Boost for troubled Johnston Press with bank deal
TROUBLED publisher Johnston Press has been given a boost after the firm did a deal with its banks to reset its covenants until 2015.
In a statement, the company said it had reset its financial covenants through to the maturity of its debt facilities in September 2015 and intends to pursue a refinancing of these facilities early next year.
The firm, which owns 14 newspapers in Ireland, including the 'Kilkenny People' and 'Leinster Leader', has debts of around £300m (€360m). The debt, which was built up in the boom, now stands at an unwieldy 10 times operating profit.
Earlier this month Johnston said it was in talks to sell its operations in the republic to Mediaforce -- a conglomerate owned by entrepreneur Malcolm Denmark. Around 140 people work for Johnston Press in Ireland.
In the statement, Johnston said: "Its lenders have agreed to reset its financial covenants until September 2015, providing the company with a stable financial platform from which to pursue a full refinancing in 2014. Discussions in relation to the refinancing are expected to commence in the new year."
If Johnston can get a deal on its bank debts before the end of 2014, it could save as much as £25m, or about a quarter of the group's market capitalisation.
Company chief executive Ashley Highfield said he was "pleased" that the deal had been reached. "I am pleased with the ongoing support shown by our lender group in providing a clear path for the continued pursuit of our operational strategy, which has shown very encouraging developments in 2013.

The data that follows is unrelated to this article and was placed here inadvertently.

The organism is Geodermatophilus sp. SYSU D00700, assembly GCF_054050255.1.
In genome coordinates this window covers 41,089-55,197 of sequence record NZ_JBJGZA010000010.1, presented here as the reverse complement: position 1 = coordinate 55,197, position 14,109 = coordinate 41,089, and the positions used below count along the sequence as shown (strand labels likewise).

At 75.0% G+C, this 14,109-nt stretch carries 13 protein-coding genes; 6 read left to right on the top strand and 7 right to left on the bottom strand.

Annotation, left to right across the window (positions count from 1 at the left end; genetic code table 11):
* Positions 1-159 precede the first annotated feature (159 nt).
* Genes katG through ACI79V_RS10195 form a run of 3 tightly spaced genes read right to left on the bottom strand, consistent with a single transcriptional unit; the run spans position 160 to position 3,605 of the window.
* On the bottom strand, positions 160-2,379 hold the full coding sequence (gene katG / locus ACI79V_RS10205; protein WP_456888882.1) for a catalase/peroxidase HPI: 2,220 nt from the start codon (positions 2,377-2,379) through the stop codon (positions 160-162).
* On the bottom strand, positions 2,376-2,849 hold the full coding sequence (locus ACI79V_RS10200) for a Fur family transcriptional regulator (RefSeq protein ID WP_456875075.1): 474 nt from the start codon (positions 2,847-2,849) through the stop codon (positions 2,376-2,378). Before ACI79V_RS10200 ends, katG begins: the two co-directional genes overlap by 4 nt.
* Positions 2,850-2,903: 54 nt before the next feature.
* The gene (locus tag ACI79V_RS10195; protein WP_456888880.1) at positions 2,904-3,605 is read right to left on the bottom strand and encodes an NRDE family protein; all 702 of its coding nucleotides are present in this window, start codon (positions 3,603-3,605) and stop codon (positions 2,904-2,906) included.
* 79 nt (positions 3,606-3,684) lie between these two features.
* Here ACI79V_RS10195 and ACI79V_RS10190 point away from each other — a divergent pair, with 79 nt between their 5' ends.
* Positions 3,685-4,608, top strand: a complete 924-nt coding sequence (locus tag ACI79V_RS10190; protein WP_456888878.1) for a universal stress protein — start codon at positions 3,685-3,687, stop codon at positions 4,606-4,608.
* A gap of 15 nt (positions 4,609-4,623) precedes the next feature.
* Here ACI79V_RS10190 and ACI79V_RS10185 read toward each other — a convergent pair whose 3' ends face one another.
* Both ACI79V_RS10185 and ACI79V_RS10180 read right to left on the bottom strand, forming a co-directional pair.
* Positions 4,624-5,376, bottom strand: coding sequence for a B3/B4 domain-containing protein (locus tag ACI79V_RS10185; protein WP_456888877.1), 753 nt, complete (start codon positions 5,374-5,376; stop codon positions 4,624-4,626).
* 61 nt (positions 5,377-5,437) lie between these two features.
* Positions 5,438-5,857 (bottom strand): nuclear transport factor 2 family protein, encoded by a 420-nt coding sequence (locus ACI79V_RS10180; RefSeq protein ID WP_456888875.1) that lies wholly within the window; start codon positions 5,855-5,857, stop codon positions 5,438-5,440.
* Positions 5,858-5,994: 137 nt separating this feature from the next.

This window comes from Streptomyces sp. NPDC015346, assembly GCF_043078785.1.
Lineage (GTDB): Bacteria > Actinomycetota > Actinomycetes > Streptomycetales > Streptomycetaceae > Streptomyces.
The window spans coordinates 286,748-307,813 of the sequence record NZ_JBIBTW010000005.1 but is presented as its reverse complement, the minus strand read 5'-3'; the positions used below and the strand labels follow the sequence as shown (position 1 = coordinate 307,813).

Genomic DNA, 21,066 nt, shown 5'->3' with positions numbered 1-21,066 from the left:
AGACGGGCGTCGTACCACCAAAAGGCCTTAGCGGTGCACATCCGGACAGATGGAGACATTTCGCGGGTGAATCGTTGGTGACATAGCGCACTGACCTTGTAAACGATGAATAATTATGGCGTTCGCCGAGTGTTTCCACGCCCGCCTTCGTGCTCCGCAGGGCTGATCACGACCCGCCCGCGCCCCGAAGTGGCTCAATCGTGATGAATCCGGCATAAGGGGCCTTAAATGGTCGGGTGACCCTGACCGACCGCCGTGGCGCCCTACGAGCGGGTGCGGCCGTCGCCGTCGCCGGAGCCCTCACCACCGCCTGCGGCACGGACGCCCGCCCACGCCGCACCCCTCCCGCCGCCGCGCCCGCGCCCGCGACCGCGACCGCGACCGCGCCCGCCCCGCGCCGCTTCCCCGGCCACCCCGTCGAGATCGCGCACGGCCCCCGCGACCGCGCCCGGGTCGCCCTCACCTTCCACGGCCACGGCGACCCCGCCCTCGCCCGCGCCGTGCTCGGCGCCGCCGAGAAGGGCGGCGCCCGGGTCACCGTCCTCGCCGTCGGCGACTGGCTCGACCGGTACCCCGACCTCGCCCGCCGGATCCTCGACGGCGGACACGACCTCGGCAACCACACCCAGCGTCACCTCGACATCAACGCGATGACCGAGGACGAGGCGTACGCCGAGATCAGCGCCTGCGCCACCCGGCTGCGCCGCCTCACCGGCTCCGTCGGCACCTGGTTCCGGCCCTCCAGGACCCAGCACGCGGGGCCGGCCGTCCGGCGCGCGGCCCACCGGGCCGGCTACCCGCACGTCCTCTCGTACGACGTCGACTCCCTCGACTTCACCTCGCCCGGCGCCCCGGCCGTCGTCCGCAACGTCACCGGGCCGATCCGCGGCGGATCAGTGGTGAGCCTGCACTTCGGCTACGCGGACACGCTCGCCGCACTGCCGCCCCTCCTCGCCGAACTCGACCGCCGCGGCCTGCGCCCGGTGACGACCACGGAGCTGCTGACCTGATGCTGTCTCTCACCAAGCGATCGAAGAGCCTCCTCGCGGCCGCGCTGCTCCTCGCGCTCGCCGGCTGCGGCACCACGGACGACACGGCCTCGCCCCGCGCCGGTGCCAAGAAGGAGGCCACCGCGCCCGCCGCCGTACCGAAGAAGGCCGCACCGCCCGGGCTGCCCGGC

"We plan to refinance the group in 2014 and will continue to work closely with our lenders and their financial advisers for that process. A stable medium-term capital structure will support the acceleration of our digital growth strategy and would expedite the projected return to overall top line growth," he added.
Johnston Press has been pursuing an aggressive restructuring under Mr Highfield in the past 24 months, slashing staff numbers by almost a quarter, cutting circulation for some newspapers, and shuttering others.
Now those efforts were starting to take effect, the company said.
In the six months to the end of June, Johnston posted its first increase in earnings before interest, tax depreciation and amortisation (EBITDA), and added that EBITDA had climbed 7.8pc in the 18 weeks to the end of October.
"The group continues to make significant progress with the implementation of its operational strategy.
"This is focused on growing the overall audience through the re-launch of its print titles and investing in new digital products, returning to top-line growth through the acceleration of digital revenue growth and mitigation of print advertising decline, whilst continuing to control costs," the company added.
Shares rose sharply on the news, with the stock closing up 3.5pc in London. Shares in the business have risen around 15pc in the past year.